'Lean In,' or Step Back?
By Steve Bush
Several colleagues are currently reading Facebook COO Sheryl Sandberg’s book Lean In. Its central premise is that women in the workplace should participate more or “lean in” to get ahead professionally. I will admit I’ve read more reviews of the book than pages in it so far. According to a meta-review in Britain’s The Telegraph, Lean In is either a must-read feminist treatise, marginally useful advice from someone who can afford one heck of a nanny, or something in between. If I ever finish reading it, I’ll try to make up my own mind.
In the legal profession, we always seem to talk about family and work-life balance as “women’s issues.” Yet, a number of surveys show that the number of stay-at-home dads in America has doubled in the last decade. When we frame something as a “women’s issue,” are we to assume that men don’t care as much about family or don’t want a work-life balance? If we label family and work-life discussions as women’s issues, aren’t we cementing in place these outdated stereotypes?
In late 2010, my wife and I welcomed our son to the world. Like all new parents, our solar system quickly re-aligned itself until we orbited his brilliant star. My wife took as much leave as we could afford, and I planned to request the full 12 weeks of parental leave permitted by the Family Medical Leave Act.
Asking around for advice, I received pessimistic counsel from friends, colleagues and law school classmates. Requesting three months off to “play Daddy” would send the wrong message. FMLA was just for the women. Men are supposed to take a few days off and get right back to their desks. Did I want to commit career suicide? In sum, it definitely wouldn’t be “leaning in.” But I had faith in my employer, and I think they had faith in me. My parental leave was processed in the usual way. When both my wife and I returned to our careers, we hired a nanny to watch our son.
But by the time our son was 9 months old, we were done with the nanny-go-round. My wife loves her career as a pediatrician, but she has a demanding schedule with long days and frequent night call. As to me, I simply missed my son too much. Not knowing what else to do, and expecting that anything short of my departure would be an unreasonable burden to my firm, I wrote my resignation letter.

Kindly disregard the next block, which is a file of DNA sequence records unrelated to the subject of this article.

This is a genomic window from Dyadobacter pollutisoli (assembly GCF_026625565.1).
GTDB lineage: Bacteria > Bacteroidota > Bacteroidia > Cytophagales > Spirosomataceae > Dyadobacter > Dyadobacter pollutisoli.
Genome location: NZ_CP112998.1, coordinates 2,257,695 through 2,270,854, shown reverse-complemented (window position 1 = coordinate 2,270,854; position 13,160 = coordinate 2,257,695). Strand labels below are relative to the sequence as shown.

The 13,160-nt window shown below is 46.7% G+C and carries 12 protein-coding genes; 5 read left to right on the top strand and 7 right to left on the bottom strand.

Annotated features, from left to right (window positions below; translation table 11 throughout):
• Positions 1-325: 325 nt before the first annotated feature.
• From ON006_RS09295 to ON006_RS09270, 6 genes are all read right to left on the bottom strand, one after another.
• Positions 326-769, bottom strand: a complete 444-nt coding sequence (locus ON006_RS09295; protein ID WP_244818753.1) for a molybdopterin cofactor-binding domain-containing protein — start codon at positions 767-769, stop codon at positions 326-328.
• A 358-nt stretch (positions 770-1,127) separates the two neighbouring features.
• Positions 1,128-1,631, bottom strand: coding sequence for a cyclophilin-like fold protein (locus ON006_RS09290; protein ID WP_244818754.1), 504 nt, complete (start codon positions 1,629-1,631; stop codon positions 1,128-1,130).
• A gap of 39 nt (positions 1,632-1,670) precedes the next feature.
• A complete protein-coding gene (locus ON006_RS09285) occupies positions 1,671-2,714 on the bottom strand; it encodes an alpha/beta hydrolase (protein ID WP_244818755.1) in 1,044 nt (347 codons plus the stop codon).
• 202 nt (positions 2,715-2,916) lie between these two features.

Then something funny happened on the way out the door. The friends and colleagues in my practice group handed my two weeks’ notice back to me and told me to wait. They leaned in on my behalf, to keep my skill set within the firm while trying to accommodate our family’s major life change. Discussions occurred and a new contract was written.
Two years later, I remain a stay-at-home dad and very part-time lawyer on contract with the same law firm I’ve been with for nearly a decade. Most of my computer time occurs while my son is asleep or at preschool, and the work is very much feast or famine. One month last year I billed five hours and in another I billed 50. Some of my projects are fairly pedestrian while others force me to stretch and keep learning. I try to write or speak on healthcare topics about once a month for marketing and networking. But on Wednesday each week I am a shift parent at our son’s co-op preschool. During spring break he and I toured the Columbia Gorge waterfalls and day-tripped to the beach. Inspired by endless adventures with Thomas the Train, we joined the Oregon Rail Heritage Foundation. We vacuum, do the shopping and make dinner for Mom each night. It’s our own kind of work-life balance, I guess.
As the debate over Lean In continues, this stay-at-home dad and very part-time lawyer first wonders if it’s possible to hold these discussions in a gender-neutral way. Men who choose to be the primary caregiver for their children struggle equally with all of the issues raised by Sandberg, and professional women without children struggle with these issues far less. So, it’s not primarily about gender — it’s mostly about professionals who do or don’t have families (or who want a more sane blend of life and work), irrespective of their gender.
Second, if we’re always “on” or we’re never taking off our lawyer hats, what exactly does it mean to “lean in”? Are we supposed to be leaning away from something? Can we still lean in to things that have nothing to do with work? Might we perhaps stand still? What about lying down? Better yet, what if we all just stepped back? And there’s the title for a counter-manifesto: Step Back. Before leaning in, let’s all take a step back. What do we want from life, the profession and our relationships with the people who matter to us the most?
ABOUT THE AUTHOR
Steve Bush is a healthcare attorney at Schwabe, Williamson & Wyatt in Portland.
© 2013 Steve Bush